Buddy is not overly obsessed with boxes.
I think that’s because he feels safe here, he’s got plenty of places to hide if he wants, and he’s got a big cat tunnel with four ways in or out. He doesn’t need another little space to crawl into.
Still, like any cat, the little dude likes a good box. When he gets to play with a new box he likes to sniff it, rub against it once or twice, then jump inside and determine if it’s comfortable. Then he gets serious, looks around, and slowly sinks down below the top of the box…
…and remains there for a few seconds before cautiously raising his head and looking around. Usually this is accompanied by a delighted trill, and I get the strong sense that he thinks he’s invisible to anyone outside the box while he has the advantage of seeing them.
“You cannot see Buddy, but Buddy sees you!”
Does he ambush me from the box? Does a bear crap in the woods?
There isn’t an abundance of research into why cats love boxes so much, but the existing data combined with what we know about the feline mind strongly suggests that, first and foremost, boxes have a strong psychological effect. They make cats feel secure and well-protected.
Anyone familiar with cats knows the little furballs like to wedge themselves into hideaways, scurry under tables and hide in laundry baskets. The behavior starts in kittenhood when they’re tiny enough to crawl into shoes and sneakers.
Kanizsa contours are two-dimensional. The participants created them by using tape and paper to make the shapes on the floor. They’re not even proper boxes, just the illusory suggestion of boxes or general square shapes. That doesn’t seem to matter to cats:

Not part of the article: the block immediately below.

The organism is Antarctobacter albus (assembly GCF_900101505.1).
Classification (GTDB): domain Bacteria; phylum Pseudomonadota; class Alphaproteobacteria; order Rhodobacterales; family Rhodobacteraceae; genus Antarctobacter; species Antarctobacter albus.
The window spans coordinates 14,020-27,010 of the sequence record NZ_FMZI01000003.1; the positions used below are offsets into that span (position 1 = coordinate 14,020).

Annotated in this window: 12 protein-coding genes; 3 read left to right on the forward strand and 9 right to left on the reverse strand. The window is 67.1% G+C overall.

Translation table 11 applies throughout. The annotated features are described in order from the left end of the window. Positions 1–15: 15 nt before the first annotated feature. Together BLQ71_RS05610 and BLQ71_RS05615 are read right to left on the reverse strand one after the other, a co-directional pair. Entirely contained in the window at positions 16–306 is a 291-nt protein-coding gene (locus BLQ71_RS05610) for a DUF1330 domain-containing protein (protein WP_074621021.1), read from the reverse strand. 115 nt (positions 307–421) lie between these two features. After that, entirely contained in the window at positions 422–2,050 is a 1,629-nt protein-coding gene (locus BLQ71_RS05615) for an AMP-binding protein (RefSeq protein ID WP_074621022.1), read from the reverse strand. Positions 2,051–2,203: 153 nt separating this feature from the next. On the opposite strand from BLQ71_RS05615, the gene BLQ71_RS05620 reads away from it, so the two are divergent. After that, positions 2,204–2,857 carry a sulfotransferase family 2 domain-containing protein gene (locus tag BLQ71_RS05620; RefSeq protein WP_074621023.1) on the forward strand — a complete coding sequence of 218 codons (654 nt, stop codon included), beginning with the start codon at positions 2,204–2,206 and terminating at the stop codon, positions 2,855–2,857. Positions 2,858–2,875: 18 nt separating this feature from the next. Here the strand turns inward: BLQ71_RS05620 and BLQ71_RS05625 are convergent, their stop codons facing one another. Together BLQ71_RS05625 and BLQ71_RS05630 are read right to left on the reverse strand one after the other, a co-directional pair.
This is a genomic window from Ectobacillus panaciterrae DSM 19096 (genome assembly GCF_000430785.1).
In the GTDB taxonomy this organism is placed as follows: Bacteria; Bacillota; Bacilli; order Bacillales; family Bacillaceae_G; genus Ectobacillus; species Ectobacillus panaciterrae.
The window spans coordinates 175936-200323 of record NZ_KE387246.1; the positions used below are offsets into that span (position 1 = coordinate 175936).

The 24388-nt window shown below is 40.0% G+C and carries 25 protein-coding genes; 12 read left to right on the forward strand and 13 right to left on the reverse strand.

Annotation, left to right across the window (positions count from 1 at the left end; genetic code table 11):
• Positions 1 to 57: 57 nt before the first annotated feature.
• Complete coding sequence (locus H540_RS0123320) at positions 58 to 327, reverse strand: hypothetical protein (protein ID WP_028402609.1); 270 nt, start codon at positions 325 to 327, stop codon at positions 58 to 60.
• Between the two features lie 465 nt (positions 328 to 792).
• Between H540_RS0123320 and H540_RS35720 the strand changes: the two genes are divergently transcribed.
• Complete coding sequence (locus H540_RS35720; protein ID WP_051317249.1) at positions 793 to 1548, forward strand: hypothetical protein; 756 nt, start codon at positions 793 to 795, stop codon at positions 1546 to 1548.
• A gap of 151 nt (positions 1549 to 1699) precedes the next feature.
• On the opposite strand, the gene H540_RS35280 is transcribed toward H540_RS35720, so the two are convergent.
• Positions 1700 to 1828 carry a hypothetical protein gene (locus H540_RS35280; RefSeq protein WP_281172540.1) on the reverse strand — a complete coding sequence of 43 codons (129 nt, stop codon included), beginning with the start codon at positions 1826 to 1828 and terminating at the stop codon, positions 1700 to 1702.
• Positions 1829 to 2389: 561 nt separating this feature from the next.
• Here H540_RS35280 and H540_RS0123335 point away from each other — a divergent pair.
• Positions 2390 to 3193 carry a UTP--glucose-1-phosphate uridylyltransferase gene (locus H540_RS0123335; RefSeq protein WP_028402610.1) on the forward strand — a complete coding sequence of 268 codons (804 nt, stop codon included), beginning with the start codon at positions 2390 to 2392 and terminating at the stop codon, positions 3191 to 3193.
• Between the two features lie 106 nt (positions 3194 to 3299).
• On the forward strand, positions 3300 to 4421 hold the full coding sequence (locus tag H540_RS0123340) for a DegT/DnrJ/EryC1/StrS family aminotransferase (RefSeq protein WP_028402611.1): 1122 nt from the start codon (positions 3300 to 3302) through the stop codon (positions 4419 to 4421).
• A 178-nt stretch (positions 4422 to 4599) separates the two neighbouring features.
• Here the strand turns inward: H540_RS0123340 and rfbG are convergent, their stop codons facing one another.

Of course pieces of tape or paper on the floor do not afford any real protection, so the feline affinity for boxes seems to be more about feeling protected.
Since cats are territorial, it could be that they also like clear boundaries around their personal space.
The key here seems to be having the boundary without blocking access, as cats are notoriously not cool with closed doors or being confined. If they want to spend an hour in a tiny space and it’s their idea, they’re fine with it, but they don’t like to be restricted by when they can come and go.
Notably, this isn’t behavior limited to felis catus. So far there doesn’t seem to be any exception to the box-loving rule among felines and felids of any species. Tigers, lions, jaguars, leopards, snow leopards and pumas seem just as fond of them as their smaller cousins, as you can see in this video from Big Cat Rescue:
Boxes are comforting, cozy, fun to explore and make the perfect hiding spots for ambushes. If you’re a cat big or small, what’s not to like?